Until just recently, I, like many others across the globe, was desperate for silver linings. At the outset of this crisis, the uncertainty and fear that encircled us all made the pursuit of silver linings seem eminently human — so when I found one that I liked, to dull the panic, I latched on and carried it with me. It wasn’t until recently that I let it go.
My silver lining of choice was likely the one most parents choose: With a few tragic exceptions, this virus has largely spared our children. But the measures we have implemented to spare our more vulnerable adults, including shutting down schools and shifting to distance learning, risk imposing intolerable costs on our economically disadvantaged children.
According to the United Nations, “Economic hardship experienced by families as a result of the global economic downturn could result in hundreds of thousands of additional child deaths in 2020, reversing the last 2 to 3 years of progress in reducing infant mortality within a single year.” The report goes on to state that “An estimated 42-66 million children could fall into extreme poverty as a result of the crisis this year, adding to the estimated 386 million children already in extreme poverty in 2019.”
In the U.S., where 14 percent of families with school aged children cannot afford one meal with meat, fish, or a vegetarian equivalent every second day, the largest single spike in unemployment in our country’s history will inevitably jeopardize the health of young people in every state. To make matters worse, without school lunch — a foundational tool to combat youth food insecurity, attributable to educational improvements in classrooms worldwide — the intellectual growth of our children is at dire risk.
For underserved children in the U.S., COVID-19 has exposed that — as with access to good schools generally — distance learning is a luxury for the students of families who can afford it. As of last year, nearly 12 million children nationwide lived in homes without broadband access. A survey commissioned by Microsoft and the National 4-H Council found that 20 percent of rural youth lack access to broadband at home, regardless of whether it's available where they live.
In this moment of great need, if we fail to sufficiently invest in the protections needed to inoculate our kids from the dangers they face, many will face those dangers alone. This is a scary reality, so I’ve tried my best to heed the call of Fred Rogers’ Mother, Nancy Rogers, to “look for the helpers.”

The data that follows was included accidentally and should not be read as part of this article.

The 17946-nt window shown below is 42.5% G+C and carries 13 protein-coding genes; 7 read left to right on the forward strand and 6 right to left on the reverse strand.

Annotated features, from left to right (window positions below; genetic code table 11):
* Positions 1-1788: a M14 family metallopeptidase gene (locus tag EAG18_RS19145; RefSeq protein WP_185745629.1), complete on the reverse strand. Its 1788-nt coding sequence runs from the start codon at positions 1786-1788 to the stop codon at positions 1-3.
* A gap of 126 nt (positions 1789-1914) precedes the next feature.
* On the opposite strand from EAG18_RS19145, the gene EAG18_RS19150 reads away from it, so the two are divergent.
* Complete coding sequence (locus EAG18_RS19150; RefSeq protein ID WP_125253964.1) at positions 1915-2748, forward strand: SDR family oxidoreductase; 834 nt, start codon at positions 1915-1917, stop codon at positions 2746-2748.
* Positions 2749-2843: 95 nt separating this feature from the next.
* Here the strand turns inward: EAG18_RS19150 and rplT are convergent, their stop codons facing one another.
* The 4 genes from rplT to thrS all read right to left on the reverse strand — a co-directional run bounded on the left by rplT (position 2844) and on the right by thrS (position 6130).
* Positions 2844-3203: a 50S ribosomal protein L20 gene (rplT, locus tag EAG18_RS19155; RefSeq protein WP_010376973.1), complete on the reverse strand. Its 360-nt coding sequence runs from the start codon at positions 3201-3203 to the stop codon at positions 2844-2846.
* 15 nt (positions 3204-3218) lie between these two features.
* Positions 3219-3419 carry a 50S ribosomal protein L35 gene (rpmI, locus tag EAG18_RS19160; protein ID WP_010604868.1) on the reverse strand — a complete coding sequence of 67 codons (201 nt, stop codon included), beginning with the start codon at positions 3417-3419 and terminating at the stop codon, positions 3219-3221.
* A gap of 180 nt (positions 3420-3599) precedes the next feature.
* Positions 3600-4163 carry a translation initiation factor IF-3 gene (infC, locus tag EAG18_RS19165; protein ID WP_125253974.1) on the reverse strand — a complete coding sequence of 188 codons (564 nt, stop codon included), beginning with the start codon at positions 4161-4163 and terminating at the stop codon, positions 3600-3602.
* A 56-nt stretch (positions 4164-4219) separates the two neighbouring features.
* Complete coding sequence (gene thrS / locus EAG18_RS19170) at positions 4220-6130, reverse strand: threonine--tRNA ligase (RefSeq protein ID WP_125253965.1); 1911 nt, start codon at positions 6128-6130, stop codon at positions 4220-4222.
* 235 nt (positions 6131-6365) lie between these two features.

Unsurprisingly, I found that the helpers are everywhere.
For instance, Chiefs for Change, a bipartisan network of state and district education leaders, has begun to answer the call by distributing 5 million meals to kids in Chicago, raising funds for the purchase of 50,000 Chromebooks for kids in Philadelphia, and investing in 30,000 computers and 3,500 hotspots in San Antonio, where 46 percent of students do not have a computer, tablet, or access to the internet outside of school.
The men and women of Chiefs for Change are not alone. The helpers are everywhere — but they need help from elected leaders who have heretofore failed to proportionately invest in preventative solutions. And in the era of $2 trillion spending bills, it’s not as if the money isn’t available.
For example, youth advocates fighting for increased student access to distance learning technologies have called for $2 billion in funds via the FCC’s E-Rate program, originally designed to bring broadband internet to schools and libraries across America. So far, after having spent more than $2 trillion, Congress and the FCC have failed to put these available funds into action, preventing vast school purchases of Wi-Fi hotspots, modems, routers, laptops and tablets that students can use at home.
In a 2018 interview with NPR, U.S. historian Jon Meacham stated that America’s “best moments have come when voices far from power — reformers, protesters, those who have been on the margins — have forced the powerful to take notice.” In staring down the barrel of this crisis without much of the world noticing, young people need helpers — reformers, protesters, those who have been on the margins — to force the powerful to take notice, now more than ever.
Casey Mindlin is the Director of Partnerships for Scholastic, the world's largest publisher and distributor of children's books. Mindlin previously served as Director of Business Development and Legislative Associate for the lobbying firm American Continental Group. He graduated from the University of Colorado with a BA in Political Science.